“Has anyone started having discussions with their CIO/CEO about moving back to an in-house mail server? I advocate for it” cbronline.com/opinion/microsof Heh heh. Yup.

@lightweight Mail servers are the last thing I think should be in house. Having a badly configured mail server for a few days can lead to years of mail delivery problems.
(This is advocating for contracting someone to run it for you, not to stick with MS)

@lightweight note my experience is in the small end of town.

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@LovesTha sure. I agree, in general, although, to be fair, running a mailserver should be "IT Professional 101" level stuff. We have MSFT to thank for the fact that expectations of IT people are so desperately low... Running a mail server really isn't that hard. Been doing it consistently for the past 20+ years.

@lightweight And when I say 'experience' I mean I set one up badly, it moved a small amount of spam for a little while and for the next decade every few months a random business contact would stop being able to send us / receive our email as their provider added our domain to their blocked list (usually through several layers of block lists including other blocked lists)

@LovesTha mailservers have their pitfalls, to be sure, but the process is tractable for those willing to invests a few hours in learning about them. I'd say it's no more learning than one would be expected to do in a standard university course...

@lightweight Yeah, but email is such a mess that a small mistake can cause pain for years.

@LovesTha the real problem with email is that it was overloaded with functionality (like HTML emails! What a horrible idea - thanks again Microsoft) that it was structurally ill suited to cope with.

So yes, in short, we need a new technology that recognises those faults and mitigates them. And yes, you're right: there're at least a few compelling heirs to that tech throne.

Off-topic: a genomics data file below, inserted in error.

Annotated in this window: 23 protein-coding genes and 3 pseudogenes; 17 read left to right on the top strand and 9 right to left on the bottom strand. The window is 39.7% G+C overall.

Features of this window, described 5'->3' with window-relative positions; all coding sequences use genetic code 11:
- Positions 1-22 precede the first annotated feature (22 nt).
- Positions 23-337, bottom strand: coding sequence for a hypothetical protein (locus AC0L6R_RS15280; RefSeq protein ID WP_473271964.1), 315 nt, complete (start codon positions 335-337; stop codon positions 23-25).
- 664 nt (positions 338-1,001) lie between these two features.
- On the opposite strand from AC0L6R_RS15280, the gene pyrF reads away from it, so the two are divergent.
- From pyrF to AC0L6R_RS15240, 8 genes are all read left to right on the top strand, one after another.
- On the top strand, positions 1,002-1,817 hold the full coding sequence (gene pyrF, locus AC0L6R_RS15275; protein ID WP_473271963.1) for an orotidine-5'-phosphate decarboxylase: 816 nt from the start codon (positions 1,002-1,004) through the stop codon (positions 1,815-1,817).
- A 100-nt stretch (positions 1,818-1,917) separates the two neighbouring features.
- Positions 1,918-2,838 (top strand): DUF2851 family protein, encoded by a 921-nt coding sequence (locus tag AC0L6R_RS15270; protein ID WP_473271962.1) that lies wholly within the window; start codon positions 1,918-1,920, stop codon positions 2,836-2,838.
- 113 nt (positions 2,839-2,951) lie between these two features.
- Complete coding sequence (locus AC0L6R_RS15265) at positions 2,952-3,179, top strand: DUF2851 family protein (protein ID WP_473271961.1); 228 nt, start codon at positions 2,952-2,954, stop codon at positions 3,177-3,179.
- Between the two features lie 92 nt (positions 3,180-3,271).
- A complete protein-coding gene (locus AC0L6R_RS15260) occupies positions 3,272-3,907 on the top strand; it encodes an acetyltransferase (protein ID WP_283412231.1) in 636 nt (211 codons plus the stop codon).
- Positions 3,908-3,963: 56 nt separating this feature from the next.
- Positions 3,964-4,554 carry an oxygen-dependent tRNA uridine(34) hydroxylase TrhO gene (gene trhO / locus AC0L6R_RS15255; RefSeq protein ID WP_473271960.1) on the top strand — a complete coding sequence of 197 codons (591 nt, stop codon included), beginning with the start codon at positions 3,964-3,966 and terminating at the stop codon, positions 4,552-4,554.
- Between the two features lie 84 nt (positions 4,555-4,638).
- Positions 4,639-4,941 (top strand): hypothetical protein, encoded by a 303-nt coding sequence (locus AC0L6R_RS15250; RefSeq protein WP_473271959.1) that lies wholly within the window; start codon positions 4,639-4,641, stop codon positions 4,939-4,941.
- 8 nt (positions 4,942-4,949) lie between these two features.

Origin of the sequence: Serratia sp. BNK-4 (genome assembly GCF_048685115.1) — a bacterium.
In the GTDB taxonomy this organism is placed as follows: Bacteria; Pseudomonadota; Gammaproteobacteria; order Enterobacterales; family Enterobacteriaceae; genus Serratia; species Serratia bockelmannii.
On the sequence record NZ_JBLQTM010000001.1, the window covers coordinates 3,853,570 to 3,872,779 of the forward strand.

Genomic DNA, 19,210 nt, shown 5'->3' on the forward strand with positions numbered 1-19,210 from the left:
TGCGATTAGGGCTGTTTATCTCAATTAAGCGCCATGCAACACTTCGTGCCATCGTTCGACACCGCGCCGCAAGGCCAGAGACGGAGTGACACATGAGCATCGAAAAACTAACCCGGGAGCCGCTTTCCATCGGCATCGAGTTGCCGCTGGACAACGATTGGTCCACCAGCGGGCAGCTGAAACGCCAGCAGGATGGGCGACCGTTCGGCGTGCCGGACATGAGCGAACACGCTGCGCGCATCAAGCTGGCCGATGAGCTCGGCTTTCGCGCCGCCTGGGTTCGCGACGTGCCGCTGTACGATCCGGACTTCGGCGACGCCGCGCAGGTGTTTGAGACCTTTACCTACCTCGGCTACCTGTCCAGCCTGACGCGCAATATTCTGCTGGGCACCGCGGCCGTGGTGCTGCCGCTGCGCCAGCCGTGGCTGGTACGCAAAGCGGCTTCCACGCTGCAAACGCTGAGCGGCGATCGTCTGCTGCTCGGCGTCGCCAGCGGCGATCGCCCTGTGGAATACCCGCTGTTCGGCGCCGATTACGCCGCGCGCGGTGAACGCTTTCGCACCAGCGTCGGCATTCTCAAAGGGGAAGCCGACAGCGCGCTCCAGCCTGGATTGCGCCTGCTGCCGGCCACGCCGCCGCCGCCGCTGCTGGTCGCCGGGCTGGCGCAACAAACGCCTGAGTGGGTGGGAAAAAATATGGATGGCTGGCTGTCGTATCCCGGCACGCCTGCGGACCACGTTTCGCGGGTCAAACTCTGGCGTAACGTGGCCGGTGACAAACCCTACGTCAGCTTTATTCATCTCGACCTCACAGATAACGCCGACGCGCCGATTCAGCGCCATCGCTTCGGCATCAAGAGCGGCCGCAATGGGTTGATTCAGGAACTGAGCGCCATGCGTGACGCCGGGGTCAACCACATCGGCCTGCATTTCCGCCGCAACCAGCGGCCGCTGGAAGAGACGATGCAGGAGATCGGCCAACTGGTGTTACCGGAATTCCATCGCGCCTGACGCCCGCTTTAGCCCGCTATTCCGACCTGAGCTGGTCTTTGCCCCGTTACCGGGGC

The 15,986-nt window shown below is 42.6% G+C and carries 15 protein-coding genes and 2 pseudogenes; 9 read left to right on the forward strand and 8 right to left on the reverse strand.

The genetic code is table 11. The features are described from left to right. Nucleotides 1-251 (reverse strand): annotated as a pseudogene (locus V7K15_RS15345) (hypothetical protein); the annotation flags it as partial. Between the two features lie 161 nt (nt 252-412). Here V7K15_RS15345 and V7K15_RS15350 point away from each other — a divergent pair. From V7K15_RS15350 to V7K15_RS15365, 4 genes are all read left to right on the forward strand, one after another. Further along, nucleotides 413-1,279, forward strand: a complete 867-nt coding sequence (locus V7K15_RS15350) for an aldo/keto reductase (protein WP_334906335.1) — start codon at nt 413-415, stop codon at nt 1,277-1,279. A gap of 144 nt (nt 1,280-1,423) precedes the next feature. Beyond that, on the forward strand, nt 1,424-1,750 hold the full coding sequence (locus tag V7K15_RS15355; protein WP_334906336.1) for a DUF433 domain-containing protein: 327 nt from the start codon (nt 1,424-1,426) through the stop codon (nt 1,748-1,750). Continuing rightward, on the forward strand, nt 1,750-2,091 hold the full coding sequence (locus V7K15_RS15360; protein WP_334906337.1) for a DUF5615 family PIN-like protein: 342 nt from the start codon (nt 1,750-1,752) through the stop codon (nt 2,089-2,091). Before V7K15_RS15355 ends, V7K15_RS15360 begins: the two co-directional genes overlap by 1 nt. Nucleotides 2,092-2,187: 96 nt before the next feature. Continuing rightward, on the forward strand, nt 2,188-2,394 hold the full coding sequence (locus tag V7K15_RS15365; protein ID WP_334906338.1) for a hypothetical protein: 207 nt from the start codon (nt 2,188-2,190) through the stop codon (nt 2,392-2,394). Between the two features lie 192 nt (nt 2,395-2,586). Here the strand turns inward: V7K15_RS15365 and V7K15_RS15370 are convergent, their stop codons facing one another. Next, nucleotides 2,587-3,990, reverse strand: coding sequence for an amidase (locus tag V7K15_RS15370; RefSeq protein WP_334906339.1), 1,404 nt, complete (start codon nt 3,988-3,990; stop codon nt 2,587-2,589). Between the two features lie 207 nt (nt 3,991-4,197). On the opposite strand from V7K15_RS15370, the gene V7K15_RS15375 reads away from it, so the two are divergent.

@lightweight Sort of surprised that Adobe didn't launch pdf email content as a html email alternative.

@LovesTha Adobe sucks just as bad as Microsoft, so I'm pleased they're not part of the email picture in any meaningful way...

@lightweight Don't get me wrong: I'm surprised they weren't evil in a way that feels natural for them. Not that I'm unhappy they weren't.

@LovesTha and, to be honest, we also have MSFT to thank for the fact that email has become such a complex beast (due, largely, to HTML email and historically poor security of MS Windows) and Windows botnets.

@lightweight I do think we could do with a fix for email.

And it isn't like we don't have a replacement for email already. We have so many replacements for email launching every month.

@LovesTha well, yes, email is a technology for an earlier, quainter time. The lack of in-built encryption is a problem. But its distributed model is crucial. Centralised services are exactly not what we need...

@lightweight There are modern solutions to distributed models. (we are using one right now, not an email replacement, but the distributed model of it could be used)

@LovesTha Indeed - messaging build on the Matrix open standard shows promise, as does the ActivityPub standard. Both have a variety of excellent implementations, all open source.

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